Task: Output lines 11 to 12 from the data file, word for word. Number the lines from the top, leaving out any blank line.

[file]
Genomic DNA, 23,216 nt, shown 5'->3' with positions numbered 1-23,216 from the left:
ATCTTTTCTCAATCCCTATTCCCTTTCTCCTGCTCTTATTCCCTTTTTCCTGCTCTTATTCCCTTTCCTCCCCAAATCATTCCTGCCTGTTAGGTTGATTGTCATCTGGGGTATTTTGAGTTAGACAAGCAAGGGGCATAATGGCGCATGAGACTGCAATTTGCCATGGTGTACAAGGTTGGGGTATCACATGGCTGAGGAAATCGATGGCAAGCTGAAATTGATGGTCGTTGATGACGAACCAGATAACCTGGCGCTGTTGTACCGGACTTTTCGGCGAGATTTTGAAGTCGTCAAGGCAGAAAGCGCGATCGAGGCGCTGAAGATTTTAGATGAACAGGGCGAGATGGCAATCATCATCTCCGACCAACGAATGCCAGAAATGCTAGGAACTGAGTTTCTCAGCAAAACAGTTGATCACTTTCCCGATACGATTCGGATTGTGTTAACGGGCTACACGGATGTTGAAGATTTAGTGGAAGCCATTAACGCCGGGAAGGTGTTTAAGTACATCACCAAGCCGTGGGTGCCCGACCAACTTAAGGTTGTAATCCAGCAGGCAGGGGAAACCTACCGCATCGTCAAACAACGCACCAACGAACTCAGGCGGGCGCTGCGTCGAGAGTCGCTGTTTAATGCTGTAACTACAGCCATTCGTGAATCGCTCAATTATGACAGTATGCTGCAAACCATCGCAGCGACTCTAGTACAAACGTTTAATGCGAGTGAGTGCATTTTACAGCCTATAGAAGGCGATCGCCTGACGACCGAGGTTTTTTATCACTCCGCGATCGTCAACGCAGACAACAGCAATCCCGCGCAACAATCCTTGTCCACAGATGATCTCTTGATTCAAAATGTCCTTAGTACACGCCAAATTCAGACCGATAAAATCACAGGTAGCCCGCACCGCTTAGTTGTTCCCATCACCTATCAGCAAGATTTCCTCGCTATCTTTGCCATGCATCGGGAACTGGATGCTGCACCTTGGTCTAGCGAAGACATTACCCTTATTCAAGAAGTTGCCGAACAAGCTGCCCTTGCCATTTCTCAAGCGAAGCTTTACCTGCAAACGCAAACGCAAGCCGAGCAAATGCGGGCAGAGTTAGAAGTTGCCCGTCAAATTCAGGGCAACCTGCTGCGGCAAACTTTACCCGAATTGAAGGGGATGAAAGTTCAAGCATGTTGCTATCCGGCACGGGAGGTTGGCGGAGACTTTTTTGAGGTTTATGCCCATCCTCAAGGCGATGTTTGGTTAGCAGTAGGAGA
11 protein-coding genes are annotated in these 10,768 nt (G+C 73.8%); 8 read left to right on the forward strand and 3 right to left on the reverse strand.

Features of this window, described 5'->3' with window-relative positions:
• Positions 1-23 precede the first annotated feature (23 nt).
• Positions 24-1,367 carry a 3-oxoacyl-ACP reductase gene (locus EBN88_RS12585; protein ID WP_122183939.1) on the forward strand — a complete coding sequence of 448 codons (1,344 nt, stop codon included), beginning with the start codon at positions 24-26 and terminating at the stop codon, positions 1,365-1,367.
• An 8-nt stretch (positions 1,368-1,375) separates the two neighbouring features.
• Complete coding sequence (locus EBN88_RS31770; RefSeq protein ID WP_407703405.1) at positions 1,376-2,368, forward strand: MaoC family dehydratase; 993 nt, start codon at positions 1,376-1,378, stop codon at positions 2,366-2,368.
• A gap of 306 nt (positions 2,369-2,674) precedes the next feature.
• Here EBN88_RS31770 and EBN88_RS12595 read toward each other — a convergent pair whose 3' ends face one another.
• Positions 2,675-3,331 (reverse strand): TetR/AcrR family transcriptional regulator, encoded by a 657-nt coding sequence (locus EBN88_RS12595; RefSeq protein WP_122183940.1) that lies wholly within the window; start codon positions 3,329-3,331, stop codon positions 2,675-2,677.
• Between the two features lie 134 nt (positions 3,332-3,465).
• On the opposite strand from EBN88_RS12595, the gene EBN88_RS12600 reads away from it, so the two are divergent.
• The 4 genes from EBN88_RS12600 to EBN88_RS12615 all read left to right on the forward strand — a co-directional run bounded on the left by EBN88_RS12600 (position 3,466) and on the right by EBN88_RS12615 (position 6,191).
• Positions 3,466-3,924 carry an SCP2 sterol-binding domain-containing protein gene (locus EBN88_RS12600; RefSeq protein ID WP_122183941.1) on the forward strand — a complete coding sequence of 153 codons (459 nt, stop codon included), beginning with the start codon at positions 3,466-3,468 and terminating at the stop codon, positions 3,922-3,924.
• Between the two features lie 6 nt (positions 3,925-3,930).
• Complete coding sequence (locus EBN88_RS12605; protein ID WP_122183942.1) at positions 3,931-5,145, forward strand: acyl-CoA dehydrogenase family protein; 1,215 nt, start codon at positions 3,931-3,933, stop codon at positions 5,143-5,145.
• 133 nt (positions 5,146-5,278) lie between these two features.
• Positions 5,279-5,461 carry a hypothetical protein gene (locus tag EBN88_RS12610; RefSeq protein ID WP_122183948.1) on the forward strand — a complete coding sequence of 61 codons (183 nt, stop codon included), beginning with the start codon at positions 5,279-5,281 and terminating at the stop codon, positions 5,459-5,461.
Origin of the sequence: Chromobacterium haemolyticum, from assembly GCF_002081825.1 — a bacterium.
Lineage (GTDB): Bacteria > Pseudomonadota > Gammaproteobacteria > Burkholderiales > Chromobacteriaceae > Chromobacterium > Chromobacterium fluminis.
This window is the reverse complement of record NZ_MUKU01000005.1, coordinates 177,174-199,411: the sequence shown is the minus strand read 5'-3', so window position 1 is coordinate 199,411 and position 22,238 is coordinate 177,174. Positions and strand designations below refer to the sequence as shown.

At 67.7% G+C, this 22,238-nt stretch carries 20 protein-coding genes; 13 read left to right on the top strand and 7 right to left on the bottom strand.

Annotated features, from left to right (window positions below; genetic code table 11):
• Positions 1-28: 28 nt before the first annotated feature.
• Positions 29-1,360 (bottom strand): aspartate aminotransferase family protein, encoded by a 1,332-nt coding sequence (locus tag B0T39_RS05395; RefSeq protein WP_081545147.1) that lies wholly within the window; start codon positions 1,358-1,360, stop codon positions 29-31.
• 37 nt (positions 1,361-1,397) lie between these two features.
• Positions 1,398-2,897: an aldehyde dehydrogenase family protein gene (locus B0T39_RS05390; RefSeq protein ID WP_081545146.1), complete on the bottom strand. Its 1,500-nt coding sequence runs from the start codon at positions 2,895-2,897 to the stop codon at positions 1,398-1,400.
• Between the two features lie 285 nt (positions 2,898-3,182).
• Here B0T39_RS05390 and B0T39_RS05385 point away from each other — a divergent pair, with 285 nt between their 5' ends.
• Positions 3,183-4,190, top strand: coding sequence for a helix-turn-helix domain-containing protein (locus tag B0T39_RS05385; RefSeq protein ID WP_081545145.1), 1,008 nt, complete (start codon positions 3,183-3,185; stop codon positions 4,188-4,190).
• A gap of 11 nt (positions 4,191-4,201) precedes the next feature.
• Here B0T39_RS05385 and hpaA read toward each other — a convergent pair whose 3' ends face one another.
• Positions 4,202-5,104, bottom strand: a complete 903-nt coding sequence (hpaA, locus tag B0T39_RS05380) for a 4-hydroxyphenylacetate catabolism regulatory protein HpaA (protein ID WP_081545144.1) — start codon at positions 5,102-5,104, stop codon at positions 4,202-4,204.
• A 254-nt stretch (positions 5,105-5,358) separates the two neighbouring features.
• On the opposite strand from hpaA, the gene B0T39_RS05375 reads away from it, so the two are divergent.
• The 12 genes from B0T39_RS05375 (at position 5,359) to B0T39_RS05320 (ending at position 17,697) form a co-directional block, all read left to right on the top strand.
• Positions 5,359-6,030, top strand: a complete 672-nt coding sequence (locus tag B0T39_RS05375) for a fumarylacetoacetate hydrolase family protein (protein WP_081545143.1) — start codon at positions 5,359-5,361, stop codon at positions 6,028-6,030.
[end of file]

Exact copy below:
• Positions 2,675-3,331 (reverse strand): TetR/AcrR family transcriptional regulator, encoded by a 657-nt coding sequence (locus EBN88_RS12595; RefSeq protein WP_122183940.1) that lies wholly within the window; start codon positions 3,329-3,331, stop codon positions 2,675-2,677.
• Between the two features lie 134 nt (positions 3,332-3,465).